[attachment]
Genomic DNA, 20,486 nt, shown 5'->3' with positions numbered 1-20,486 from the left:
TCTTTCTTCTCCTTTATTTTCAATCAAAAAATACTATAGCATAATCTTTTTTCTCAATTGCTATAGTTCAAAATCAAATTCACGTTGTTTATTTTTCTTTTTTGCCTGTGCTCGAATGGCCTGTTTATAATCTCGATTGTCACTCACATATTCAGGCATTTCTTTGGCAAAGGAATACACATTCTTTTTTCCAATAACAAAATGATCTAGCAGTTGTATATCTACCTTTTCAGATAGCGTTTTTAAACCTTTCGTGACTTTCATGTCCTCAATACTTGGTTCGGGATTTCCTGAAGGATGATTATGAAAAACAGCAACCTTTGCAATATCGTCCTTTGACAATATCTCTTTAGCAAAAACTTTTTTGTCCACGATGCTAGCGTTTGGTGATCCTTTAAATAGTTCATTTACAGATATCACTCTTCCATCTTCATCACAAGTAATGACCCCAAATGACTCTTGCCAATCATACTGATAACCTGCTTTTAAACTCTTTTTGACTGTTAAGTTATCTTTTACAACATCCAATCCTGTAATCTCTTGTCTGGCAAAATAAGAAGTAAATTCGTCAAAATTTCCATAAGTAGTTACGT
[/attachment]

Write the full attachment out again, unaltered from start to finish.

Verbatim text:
Genomic DNA, 20,486 nt, shown 5'->3' with positions numbered 1-20,486 from the left:
TCTTTCTTCTCCTTTATTTTCAATCAAAAAATACTATAGCATAATCTTTTTTCTCAATTGCTATAGTTCAAAATCAAATTCACGTTGTTTATTTTTCTTTTTTGCCTGTGCTCGAATGGCCTGTTTATAATCTCGATTGTCACTCACATATTCAGGCATTTCTTTGGCAAAGGAATACACATTCTTTTTTCCAATAACAAAATGATCTAGCAGTTGTATATCTACCTTTTCAGATAGCGTTTTTAAACCTTTCGTGACTTTCATGTCCTCAATACTTGGTTCGGGATTTCCTGAAGGATGATTATGAAAAACAGCAACCTTTGCAATATCGTCCTTTGACAATATCTCTTTAGCAAAAACTTTTTTGTCCACGATGCTAGCGTTTGGTGATCCTTTAAATAGTTCATTTACAGATATCACTCTTCCATCTTCATCACAAGTAATGACCCCAAATGACTCTTGCCAATCATACTGATAACCTGCTTTTAAACTCTTTTTGACTGTTAAGTTATCTTTTACAACATCCAATCCTGTAATCTCTTGTCTGGCAAAATAAGAAGTAAATTCGTCAAAATTTCCATAAGTAGTTACGT